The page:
“Thank you, Library of Congress” – Michael Moore
A note from Michael Moore
This morning it was announced by the Library of Congress and the National Film Preservation Board that my first film, ‘Roger & Me’, has been placed on the National Film Registry — the official list of films that are, according to an act of Congress, to be preserved and protected for all time because of their “cultural and historical significance” to the art of cinema.
It is, to say the least, a huge honor that for me ranks right up there with the Oscar and the Palme d’Or at Cannes. The National Film Registry is a slightly rarefied list of movies in the history of cinema. Of the tens of thousands of films that have been made since the 1890s, only 600 are on the preservation list. Today, in addition to ‘Roger & Me’, the films that were announced selection to the preservation list include ‘Who’s Afraid of Virginia Woolf?’, ‘Mary Poppins’, ‘Pulp Fiction’, ‘Forbidden Planet’, ‘The Quiet Man’, ‘The Magnificent Seven’ and ‘Judgment at Nuremberg’.
These films plus ‘Roger & Me’ now join ‘Citizen Kane’, ‘The Graduate’, ‘Dr. Strangelove’ and a host of other classics that make up the National Film Registry.
The news comes at just the right moment for ‘Roger & Me’. The upcoming year, 2014, is the 25th anniversary of the film’s debut. But last year I learned that there was not a single print of ‘Roger & Me’ in existence. Anywhere. I was stunned. I had received a call from the New York Film Festival asking if I knew where they could find a 35mm copy of the film. They were told there were no usable prints in North America — all of them had been damaged or destroyed or had faded in color. How could the largest grossing documentary of all time in 1989 just have vanished? Poof. Gone. And if this could happen to ‘Roger & Me’, what kind of shape are other films — especially documentaries — in?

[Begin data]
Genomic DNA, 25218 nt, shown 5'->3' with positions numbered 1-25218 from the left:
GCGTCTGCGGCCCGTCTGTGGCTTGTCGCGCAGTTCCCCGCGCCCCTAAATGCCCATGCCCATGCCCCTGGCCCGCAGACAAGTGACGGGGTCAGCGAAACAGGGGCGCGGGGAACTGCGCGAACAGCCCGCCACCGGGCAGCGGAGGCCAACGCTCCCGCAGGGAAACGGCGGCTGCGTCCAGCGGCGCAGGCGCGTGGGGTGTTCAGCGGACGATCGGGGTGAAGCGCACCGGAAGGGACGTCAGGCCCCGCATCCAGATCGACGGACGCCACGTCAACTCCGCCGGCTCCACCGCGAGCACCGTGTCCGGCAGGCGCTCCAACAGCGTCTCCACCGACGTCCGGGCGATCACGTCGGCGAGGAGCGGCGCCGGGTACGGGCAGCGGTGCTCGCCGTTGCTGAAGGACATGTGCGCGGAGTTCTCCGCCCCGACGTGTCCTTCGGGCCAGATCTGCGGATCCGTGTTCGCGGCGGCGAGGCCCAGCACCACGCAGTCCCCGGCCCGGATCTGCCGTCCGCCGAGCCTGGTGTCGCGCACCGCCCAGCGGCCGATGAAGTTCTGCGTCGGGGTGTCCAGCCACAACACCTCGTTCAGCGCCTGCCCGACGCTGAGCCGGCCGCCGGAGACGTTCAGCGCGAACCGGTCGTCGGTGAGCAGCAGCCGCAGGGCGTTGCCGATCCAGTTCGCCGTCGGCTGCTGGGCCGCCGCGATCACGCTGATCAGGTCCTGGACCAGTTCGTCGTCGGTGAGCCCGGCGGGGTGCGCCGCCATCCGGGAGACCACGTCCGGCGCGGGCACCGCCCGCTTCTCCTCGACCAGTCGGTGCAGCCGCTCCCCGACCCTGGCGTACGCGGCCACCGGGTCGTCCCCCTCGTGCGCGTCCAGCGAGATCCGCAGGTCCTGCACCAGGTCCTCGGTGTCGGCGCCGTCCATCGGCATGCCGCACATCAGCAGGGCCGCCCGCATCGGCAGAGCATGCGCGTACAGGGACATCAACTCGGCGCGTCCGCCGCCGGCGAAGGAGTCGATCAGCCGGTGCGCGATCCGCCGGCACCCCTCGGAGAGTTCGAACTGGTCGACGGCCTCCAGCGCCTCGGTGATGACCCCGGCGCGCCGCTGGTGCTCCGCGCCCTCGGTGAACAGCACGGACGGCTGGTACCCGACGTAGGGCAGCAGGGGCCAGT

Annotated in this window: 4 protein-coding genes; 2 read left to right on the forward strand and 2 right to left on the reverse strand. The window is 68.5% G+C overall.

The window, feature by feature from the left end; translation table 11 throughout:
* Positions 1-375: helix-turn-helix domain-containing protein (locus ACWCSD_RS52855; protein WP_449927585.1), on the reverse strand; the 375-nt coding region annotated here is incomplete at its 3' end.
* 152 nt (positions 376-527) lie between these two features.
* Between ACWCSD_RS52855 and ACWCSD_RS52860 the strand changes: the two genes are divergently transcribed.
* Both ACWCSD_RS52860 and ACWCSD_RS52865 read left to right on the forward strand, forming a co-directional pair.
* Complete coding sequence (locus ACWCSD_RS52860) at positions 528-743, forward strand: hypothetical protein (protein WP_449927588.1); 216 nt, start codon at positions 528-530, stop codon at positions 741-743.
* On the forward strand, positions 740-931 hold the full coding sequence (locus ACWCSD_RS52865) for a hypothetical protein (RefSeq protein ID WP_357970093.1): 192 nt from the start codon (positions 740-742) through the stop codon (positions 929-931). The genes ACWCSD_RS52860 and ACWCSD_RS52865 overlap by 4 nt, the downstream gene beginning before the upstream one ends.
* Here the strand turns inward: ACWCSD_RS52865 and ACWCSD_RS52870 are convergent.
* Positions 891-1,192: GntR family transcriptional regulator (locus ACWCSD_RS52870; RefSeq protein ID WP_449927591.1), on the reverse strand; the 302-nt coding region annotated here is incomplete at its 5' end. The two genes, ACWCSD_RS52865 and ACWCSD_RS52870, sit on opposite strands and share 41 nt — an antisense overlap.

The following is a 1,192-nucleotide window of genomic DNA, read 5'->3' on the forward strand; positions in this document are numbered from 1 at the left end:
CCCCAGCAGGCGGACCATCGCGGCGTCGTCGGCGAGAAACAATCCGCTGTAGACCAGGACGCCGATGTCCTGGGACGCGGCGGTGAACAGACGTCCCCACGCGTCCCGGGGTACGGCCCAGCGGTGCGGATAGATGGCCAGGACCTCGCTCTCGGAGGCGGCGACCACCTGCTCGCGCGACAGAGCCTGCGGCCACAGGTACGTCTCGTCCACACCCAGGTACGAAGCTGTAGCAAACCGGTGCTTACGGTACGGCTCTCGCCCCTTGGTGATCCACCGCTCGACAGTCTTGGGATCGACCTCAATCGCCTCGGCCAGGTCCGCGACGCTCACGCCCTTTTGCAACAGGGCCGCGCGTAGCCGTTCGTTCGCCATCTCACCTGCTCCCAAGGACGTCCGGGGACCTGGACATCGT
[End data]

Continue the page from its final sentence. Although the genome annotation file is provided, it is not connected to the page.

I called up the good people of Warner Bros. to help me fix the problem — and they did. In the end ten new prints were made and are now being donated to archival vaults at UCLA, the Motion Picture Academy, the Museum of Modern Art and the George Eastman House.
But now, with the protection offered by the Library of Congress, ‘Roger & Me’ will be in good hands and around for a long time to come.
You should know that there is a serious film preservation crisis afoot and I’ve volunteered to help do something about it. I often hear of other films whose prints are all gone. I have personally paid to have new prints made for a number of films (‘Hair’ by Milos Forman, the old Roy Rogers classic ‘Don’t Fence Me In’, etc.) where not a single print exists. I have donated them to one of the above archival houses and I plan to keep doing this for other movies (Next up: Dalton Trumbo’s ‘Johnny Got His Gun’).
As for ‘Roger & Me’, if you haven’t seen it, check it out on iTunes or Amazon or (for a few hours for free) here. This movie, as most of you know, was my first chapter in a series of eight films that, in part, explore (often satirically) the crazy stupid thing we call “capitalism” — a never-ending quest by the wealthy to take as much as they can, while leaving the crumbs for everyone else to fight over. Today, according to the polls, more young people say they favor the ideals of socialism over capitalism. I hope to God I played a small role in making that happen, and I look forward to the day when the rich are forced to share the wealth created by their employees. It will happen. In our lifetime.
I thank the Library of Congress and the National Film Preservation Board for this honor. And I encourage all of you to watch my film, a film that, sadly, is every bit as relevant today as when I made it 25 years ago.
I hope all of you are well and enjoying this holiday season. There is much work to do in 2014!